I think people like you will pick the identities that are "relevant" for your ends, you only included sexual orientation after I mentioned it.
That's true, I went back to read my first post and it somehow got lost in my edit.
I don't think you or anyone else can say that a "white", male, heterosexual has less in common in terms of perspective than a "black", female, lesbian. What if they're both atheists? What if they're both humanists? What if they're aggressive? What if they like the same art? What if they both extroverts? What if they're both really good at math? I'd like to know how "perspective" suddenly gets translated into "race", sex, age, it's ridiculous.
I'm not sure if you're trying to read the narrowest interpretation of what I said, or if this is your most charitable interpretation. Here's how a charitable interpretation is done: I read what you say, and I see that you make a valid point, and I will not take it as you trying to purposefully twist the point I'm trying to make, and I will restate my point.
People have identities. Groups they belong to, whether they like it or not, because we are classified by others that way. I'm "Hispanic", whether I like it or not, and it affects how people see me. Now, I'm many things, and so are we all, but when making hiring decisions you don't really test what people are like in the actual job, so all you can do is go from observable characteristics to an estimation of what the person will add to the group. The question is, what observable characteristics do you focus on.
You say, only what's on the CV. Only not really, because I'm sure you would want to meet someone in person before you hire them, and ask questions that no piece of paper could really answer. So, it's now the CV, and the answers to the questions. Only it's not just that, because you are going to try and gauge whether the candidate had other features (ambition? drive? are they nice? it depends on the job). So I think up to this point, we agree.
Now, depending on the job, having a diverse group may matter. Say you're talking about a university department, where having multiple perspectives on an issue is important. Then you need to gauge whether the person you are talking to will be able to bring something new to the table, in a very nebulous fashion, because you don't really know anything. The question is whether you think people bring new things to the table because of their "identities" as defined socially.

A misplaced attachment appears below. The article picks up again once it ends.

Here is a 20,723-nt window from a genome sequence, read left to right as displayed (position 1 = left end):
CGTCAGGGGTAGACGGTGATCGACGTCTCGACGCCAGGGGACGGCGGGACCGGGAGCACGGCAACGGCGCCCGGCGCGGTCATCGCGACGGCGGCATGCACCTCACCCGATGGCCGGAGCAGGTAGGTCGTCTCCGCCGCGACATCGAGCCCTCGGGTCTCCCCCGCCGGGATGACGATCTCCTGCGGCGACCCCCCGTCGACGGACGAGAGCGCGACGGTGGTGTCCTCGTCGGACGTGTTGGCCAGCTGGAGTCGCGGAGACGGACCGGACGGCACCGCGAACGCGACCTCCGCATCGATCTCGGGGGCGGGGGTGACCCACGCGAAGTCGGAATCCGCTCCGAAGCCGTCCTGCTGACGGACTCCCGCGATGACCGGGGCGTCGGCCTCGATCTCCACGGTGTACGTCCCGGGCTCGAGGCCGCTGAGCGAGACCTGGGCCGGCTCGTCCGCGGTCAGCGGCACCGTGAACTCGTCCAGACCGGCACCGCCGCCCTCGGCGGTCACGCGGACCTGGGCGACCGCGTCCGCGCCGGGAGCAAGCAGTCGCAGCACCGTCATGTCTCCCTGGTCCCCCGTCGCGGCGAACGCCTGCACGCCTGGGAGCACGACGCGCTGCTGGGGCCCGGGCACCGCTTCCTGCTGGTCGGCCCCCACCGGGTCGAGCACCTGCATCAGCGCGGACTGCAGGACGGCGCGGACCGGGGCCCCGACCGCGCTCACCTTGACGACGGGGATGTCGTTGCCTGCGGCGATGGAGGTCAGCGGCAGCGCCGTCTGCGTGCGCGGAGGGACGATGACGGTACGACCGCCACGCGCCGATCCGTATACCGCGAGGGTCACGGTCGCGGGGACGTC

Do I think a woman has a naturally different perspective? I suspect not. Do I think that women and men are treated differently by society, and that this difference translates to different perspectives on average
. I do. And I think it's the same for ethnicities, immigrants, people who are the first in their family to go to college, people who grew up in the ghetto, and a long list of outcomes. I don't think it's intrinsic to what they are, but that we live in such a society.
Now, of course, what I am saying leads to differential treatment, and in a way maintains this problem. That's true, and it's problematic. The question is whether these groups were treated equally at any point in time, and I think not, so I find the alternative somewhat conservative. It's okay for private businesses, but I think in the case of college admissions, being "different" should count for something. And once you account for the observable differences (which of course I don't think should be ignored), I submit that some of the unobservable differences are correlated to these observable identities.
What research are you reading where "perspective" is reduced to age, sex, "race", orientation? I'd question the people who made such research and their understanding of many things, including statistics and profiling.http://scholar.google.com/scholar?q=stereotype+threat&hl=en&btnG=Search&as_sdt=1%2C33&as_sdtp=on
I'm really interested in this, but as an amateur. If you know of research that suggests that stereotypes are not important, I would love to read it (though it would cause my brain to hurt, due to having my beliefs challenged, I ultimately care more about being right).
I called you a bigot because you're obstinately devoted to your prejudices. I'd like to see how someone who doesn't think they'll fit in to a group because of that group's "race" and gender would go about explaining how they're not prejudiced.
In my case, the group composition suggested to me that the hours were such that women found it hard to have a baby and return to the workplace. Since this is a uniquely female experience that female professionals need to care about, seeing the composition of the group was more informative than their stated maternity leave policy. So I'm guessing my personal anecdote is perhaps not entirely valid in terms of the power of "diversity".
If you call me a bigot another time I won't respond. You may think personal attacks are great ways of engaging in constructive discussion of controversial topics, but I don't.